Gardening in the Fall

Just because summer has come to a close doesn’t mean that you need to close up your backyard garden. Many homegrown vegetables can survive—and even thrive—over the cold winter months. Kripalu presenter and nutritionist John Bagnulo, PhD, MPH,who farms organically at his home in Maine, offers his tips for ensuring a bountiful spring.

Start simple. Beets and carrots are by far the most low-maintenance vegetables you can plant now and enjoy in the spring. My favorite varieties are Chioggia for beets and Mokum for carrots. Simply work a good amount of compost or aged cow manure into the ground (a container works well for small spaces). Manure is my personal favorite fertilizer, as compost means different things today than it did 20 years ago when I started gardening. Now, the demand is so great that producers are cutting corners and many composts are not well developed.You could also try planting some berries. Strawberries planted in the fall can be ready the following spring. So can blueberries, though it generally takes blueberries much longer to truly become productive.

Plant wisely. Plant seeds about 1/2" deep and water them well. After the weather turns really cold, cover them with a thick layer of straw or chopped straw—not leaves, as those can suffocate the growth below when they get packed down with the first couple of  rains or snowfalls. This cover will keep the frost from pushing the ground up and out, which exposes young plants or seeds.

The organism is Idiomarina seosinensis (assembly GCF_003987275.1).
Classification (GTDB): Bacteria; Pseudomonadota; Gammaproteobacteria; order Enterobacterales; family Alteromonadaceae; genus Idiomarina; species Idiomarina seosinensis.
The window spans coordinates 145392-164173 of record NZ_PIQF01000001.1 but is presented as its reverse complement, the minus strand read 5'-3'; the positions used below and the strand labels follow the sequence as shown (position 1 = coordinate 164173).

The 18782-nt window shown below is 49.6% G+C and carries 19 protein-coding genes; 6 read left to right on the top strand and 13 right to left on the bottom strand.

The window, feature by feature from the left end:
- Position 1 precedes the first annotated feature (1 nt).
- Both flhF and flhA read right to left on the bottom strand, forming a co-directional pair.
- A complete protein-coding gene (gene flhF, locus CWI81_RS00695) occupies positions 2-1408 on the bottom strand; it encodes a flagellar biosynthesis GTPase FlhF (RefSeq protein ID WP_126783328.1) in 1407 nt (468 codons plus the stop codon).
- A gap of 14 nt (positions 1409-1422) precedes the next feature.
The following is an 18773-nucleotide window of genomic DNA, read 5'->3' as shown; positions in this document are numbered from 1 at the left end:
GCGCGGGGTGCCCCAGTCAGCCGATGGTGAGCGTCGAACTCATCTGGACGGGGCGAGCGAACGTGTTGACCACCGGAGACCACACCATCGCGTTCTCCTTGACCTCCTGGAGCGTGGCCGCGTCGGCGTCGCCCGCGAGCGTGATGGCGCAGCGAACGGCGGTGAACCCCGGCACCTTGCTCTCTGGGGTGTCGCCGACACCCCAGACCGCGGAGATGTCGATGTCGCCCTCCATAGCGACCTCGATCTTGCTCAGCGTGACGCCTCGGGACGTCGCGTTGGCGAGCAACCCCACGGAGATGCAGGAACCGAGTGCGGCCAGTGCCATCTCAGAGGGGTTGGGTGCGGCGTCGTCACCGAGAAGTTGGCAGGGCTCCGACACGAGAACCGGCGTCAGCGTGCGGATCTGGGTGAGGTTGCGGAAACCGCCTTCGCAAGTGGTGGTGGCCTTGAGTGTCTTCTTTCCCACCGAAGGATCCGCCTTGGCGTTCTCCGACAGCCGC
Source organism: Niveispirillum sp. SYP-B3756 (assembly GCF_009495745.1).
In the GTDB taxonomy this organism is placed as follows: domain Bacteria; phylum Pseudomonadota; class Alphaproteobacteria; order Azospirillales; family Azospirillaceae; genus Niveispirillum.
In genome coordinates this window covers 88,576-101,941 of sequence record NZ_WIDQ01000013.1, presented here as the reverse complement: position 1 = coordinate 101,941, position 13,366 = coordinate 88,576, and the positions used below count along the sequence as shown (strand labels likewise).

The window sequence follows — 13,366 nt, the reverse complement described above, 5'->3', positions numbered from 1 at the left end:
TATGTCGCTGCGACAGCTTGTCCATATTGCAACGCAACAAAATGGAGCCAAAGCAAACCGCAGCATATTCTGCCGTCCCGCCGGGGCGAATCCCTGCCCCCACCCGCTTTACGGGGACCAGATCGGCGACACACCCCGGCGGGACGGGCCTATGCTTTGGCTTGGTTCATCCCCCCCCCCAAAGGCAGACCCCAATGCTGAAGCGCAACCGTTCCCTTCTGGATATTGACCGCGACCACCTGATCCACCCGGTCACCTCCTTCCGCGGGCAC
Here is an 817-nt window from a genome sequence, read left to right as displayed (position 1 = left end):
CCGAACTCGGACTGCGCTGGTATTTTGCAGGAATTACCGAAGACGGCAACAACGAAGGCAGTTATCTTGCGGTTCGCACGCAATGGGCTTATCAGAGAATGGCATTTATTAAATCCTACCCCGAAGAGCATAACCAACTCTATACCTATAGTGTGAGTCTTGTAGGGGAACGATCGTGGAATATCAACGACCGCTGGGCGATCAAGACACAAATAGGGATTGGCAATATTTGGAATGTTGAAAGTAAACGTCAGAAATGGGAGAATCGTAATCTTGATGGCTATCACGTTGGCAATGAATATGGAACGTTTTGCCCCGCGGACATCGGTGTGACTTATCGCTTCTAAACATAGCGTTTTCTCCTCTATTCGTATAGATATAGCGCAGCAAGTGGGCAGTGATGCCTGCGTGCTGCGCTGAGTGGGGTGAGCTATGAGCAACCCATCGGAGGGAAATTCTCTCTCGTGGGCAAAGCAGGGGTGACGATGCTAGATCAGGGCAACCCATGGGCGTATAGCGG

Look for spring. As soon as the really cold weather has passed (late March in Maine, early March in a place like Boston), pull back the straw. In a few weeks you’ll have the sweetest carrots or beets imaginable—so long as you’ve planted the right variety!

Or don’t even wait that long! Many great greens—including Swiss chard, beet greens, kale, collard greens, and mustard greens, as well as spinach and bok choy—have the ability to “over-winter,” which means survive the winter and then start vigorous growth again in the early spring. You just have to protect them properly. If temperatures fall below freezing, create a protective frame by surrounding plants with bales of hay and covering them with an old storm window. Use a light frost protection, such as Agribon, a very thin layer of fabric that lets through about 80 percent of light, or simply cover the plants with straw (but not hay). Uncover when temperatures rise above freezing.

Even easier Plant some mache, a wonderful and very nutritious salad green that will grow even in the dead of winter with little to no protection. It’s incredible.

Be organic. I think we should grow without chemicals whenever possible. It reflects our outlook on the world around us; chemicals, meanwhile, can significantly reduce the antioxidant value of fruits and vegetables. And it’s so easy! Just use well-aged cow manure and you’re 99 percent there. You can buy this in bags (I like the brand Moo Doo.) Mix it in with your topsoil—away from older homes that may shed lead paint into the ground—and control pests with a diluted solution of soap and water or a garlic spray.

John Bagnulo, MPH, PhD, is a naturalist, nutritionist, farmer, and assistant professor who teaches courses at universities and wellness centers.

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